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Thread: Machining related: Lathe motor rebuild

  1. #1
    Join Date
    Mar 2001
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    Saranac Lake, NY
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    365

    Question Machining related: Lathe motor rebuild

    The 5hp 3-phase motor on my 1941 14" Hendey yokehead crapped out this week. At first I suspected my home-brewed add-a-phase, but it turned out to be a bad front bearing. The motor is an old cast iron No. 254 frame, and I guess I just assumed it would run forever. Took it apart, removed several colors of gunk that used to be grease. Now time to order new bearings.

    Bearing lubrication is by upward-pointing zerk fittings supplying grease to the exterior side of the bearings. Opposite the zerk fittings are two downward-facing drillings, apparently to allow excess grease to exit the motor.

    The front bearing (on the end with the shaft) is open -- no shields or seals. The rear bearing has one shield, oriented toward the outside of the motor.

    Question 1: Is one shield on the outside of the rear bearing the normal configuration for a motor of this size? If so, what is the reasoning behind this? I would have expected shields on the interior side of the bearings, to prevent excess grease from getting into the interior of the motor.

    Questions 2: The front bell housing has an annular groove about 1/8" wide and 1/8" deep just inside where the shaft emerges. Looks as if this was provided for a shaft seal of some kind, although none was present in this case. If the groove is for a seal, given the age of this motor, was it originally a felt seal? Could an o-ring be used? If so, should it be of any particular material? Round or square?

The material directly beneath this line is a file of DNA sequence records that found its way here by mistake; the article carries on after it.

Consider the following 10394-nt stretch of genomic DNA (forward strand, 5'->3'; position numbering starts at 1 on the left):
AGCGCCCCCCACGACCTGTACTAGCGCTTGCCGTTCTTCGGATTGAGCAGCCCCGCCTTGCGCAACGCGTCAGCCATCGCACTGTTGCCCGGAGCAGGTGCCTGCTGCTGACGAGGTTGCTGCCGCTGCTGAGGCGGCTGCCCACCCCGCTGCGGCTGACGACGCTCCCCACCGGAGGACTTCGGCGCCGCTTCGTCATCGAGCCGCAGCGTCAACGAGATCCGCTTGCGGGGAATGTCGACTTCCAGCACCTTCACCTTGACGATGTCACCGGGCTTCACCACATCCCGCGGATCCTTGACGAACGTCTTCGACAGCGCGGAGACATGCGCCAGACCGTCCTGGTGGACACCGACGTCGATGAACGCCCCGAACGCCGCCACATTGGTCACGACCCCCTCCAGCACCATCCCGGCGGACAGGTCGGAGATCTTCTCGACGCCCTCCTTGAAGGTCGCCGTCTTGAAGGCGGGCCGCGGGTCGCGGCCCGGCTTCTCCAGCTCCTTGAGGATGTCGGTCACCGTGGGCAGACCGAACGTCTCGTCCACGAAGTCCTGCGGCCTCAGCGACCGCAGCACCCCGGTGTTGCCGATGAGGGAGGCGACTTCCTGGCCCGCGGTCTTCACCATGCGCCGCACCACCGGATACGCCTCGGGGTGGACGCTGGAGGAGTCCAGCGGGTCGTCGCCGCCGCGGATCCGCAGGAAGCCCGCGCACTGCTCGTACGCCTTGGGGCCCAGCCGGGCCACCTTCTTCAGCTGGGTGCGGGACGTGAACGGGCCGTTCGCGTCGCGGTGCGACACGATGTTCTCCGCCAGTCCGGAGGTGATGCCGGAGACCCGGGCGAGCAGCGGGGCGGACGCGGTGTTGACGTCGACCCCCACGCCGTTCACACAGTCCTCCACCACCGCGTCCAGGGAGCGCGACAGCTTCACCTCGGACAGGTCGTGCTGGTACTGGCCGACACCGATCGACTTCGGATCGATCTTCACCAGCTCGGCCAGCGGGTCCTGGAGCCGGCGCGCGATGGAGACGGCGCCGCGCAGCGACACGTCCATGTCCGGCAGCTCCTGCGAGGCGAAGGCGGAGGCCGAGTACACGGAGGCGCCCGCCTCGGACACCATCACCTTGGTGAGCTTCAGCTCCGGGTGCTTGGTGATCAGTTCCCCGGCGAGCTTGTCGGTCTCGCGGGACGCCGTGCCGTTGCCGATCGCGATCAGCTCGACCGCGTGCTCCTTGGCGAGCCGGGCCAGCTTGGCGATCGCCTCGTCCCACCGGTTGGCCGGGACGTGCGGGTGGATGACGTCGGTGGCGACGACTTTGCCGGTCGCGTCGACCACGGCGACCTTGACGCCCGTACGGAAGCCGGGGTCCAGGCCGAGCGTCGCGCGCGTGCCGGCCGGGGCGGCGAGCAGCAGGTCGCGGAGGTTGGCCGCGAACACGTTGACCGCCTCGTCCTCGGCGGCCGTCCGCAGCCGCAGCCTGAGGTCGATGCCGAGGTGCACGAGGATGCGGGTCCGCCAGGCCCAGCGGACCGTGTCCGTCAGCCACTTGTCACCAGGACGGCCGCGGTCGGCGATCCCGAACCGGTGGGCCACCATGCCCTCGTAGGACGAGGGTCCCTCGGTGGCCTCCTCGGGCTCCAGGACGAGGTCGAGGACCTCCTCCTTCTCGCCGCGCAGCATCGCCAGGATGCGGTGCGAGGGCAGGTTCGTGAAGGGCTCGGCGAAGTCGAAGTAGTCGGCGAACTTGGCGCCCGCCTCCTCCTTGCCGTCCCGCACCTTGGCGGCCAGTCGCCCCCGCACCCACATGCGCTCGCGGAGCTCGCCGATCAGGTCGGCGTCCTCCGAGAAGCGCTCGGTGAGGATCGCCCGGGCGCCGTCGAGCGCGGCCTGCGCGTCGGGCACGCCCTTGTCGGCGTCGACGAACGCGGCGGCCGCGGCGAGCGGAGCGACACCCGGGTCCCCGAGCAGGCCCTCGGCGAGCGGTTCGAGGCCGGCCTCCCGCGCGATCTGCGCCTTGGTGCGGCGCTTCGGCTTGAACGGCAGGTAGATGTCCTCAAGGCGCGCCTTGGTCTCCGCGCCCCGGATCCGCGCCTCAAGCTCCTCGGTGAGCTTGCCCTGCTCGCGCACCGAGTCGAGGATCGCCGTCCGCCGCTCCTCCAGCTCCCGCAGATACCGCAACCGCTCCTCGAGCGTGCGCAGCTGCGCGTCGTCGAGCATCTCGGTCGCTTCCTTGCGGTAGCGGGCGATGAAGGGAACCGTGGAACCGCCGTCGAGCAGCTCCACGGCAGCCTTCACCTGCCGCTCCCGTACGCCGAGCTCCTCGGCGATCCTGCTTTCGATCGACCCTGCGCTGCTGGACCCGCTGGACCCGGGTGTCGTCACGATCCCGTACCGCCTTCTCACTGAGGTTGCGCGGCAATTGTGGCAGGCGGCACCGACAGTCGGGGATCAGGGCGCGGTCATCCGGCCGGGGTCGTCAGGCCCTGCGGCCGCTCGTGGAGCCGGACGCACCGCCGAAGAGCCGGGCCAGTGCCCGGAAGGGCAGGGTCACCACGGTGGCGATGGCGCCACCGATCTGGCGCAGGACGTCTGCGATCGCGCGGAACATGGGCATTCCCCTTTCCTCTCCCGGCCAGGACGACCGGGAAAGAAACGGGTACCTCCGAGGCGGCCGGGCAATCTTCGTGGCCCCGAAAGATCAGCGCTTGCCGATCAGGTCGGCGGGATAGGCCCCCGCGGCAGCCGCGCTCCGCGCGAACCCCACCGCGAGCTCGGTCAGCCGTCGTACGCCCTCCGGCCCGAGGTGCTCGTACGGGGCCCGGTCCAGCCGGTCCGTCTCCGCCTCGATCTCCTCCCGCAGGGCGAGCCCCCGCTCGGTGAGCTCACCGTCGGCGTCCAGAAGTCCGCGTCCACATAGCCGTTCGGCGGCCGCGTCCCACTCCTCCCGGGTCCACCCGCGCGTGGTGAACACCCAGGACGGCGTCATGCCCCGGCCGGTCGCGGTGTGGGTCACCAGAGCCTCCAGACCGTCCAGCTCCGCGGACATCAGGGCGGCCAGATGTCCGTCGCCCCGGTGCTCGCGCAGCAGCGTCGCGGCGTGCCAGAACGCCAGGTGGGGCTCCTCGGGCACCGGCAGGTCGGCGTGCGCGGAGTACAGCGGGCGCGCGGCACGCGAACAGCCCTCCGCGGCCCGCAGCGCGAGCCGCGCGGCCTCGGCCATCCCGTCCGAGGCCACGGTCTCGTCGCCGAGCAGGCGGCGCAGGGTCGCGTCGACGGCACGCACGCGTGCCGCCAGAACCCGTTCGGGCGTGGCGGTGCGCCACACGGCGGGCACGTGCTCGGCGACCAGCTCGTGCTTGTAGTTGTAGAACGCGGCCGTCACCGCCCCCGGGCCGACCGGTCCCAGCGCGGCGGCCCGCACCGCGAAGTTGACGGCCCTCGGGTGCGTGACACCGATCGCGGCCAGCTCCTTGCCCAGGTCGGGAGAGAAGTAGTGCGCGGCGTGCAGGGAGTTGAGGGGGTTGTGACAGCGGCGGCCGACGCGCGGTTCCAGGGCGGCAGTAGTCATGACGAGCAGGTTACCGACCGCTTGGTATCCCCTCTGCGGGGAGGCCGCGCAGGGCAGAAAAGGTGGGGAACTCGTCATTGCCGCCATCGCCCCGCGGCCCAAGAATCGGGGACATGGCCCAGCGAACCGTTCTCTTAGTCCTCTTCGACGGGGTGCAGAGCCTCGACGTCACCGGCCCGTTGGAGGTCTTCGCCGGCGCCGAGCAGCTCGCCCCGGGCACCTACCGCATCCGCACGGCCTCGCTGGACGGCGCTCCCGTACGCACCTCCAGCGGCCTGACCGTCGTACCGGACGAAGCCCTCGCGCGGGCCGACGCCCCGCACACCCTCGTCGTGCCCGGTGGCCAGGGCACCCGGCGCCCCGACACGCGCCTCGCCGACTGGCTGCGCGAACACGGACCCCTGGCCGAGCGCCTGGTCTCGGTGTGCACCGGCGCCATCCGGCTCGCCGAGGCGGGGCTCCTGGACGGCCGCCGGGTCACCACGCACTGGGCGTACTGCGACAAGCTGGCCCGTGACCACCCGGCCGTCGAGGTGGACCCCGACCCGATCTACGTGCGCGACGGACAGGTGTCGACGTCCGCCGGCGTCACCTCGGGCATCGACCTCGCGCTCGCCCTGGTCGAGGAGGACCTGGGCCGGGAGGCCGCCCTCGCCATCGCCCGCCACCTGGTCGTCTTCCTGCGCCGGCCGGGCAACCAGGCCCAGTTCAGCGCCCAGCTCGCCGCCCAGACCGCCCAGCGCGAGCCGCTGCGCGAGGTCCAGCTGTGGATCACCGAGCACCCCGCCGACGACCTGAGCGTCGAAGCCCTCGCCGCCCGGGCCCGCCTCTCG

Any & all information will be appreciated. I'm dead in the water without my lathe, and I'd like the rebuilt motor to last longer than I will.

  2. #2
    Join Date
    Mar 2009
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    Ohio
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    I would replace with sealed bearings front and back. No need to grease again. The front groove probably had felt. If replacing use felt again. Probably not necessary.
    Toolznthings

  3. #3
    Join Date
    Jan 2005
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    Ct
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    Only 78 years on a bearing?
    Cheap crap.
    Len

  4. #4
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    Jun 2009
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    san jose, ca. usa
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    I would agree with sealed bearings also, if it's an option.

  5. #5
    Join Date
    Aug 2018
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    Tai Tokerau - NZ
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    I would get sealed bearings... then pry the dust caps off and lube them warm and putt the caps back on before fitting.

    I wouldn't run a spinning shaft in an o-ring, unfortunately it's probably too small of a gap to fit a proper oil seal.

  6. #6
    Join Date
    Oct 2014
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    365